And it's a safe bet that Apple will be checking submitted apps to see if they were created using Adobe's technology. Or any of the other cross-platform non-C/C++/Objective-C tools, for that matter.
It's easy to imagine Flash developers reacting badly to this. Just as they were about to get a relatively easy way of porting their work to the iPhone family, Apple's snatched it away from them.
Some commentators are putting forward the argument that this is essentially a 'quality control' measure on Apple's part. I'm not convinced by that.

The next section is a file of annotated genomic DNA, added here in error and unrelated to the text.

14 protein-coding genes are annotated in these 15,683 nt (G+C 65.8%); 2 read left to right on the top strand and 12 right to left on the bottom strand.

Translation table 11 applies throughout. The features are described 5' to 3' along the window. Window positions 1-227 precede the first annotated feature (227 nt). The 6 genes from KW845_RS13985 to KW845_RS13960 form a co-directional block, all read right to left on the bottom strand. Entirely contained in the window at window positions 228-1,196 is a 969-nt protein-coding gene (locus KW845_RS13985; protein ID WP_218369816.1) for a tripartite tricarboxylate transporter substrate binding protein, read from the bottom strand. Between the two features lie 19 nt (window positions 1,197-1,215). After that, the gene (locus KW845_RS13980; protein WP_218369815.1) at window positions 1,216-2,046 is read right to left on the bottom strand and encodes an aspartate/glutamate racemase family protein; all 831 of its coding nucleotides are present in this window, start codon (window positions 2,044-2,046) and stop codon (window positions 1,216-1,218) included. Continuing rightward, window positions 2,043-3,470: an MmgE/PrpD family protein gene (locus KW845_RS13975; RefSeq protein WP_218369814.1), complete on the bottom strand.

While there are a lot of excellent iPhone apps in the store, none of my iPhone owning friends are claiming every app is of good quality, and Apple doesn't seem to set the quality bar very high.
And that's arguably how it should be. Apple's welcome to check that an app basically does what it claims, doesn't do anything underhand or accidentally destructive, and doesn't use unpublished APIs, but that's about as far as it goes.
So who stands to benefit from the change? See page 3.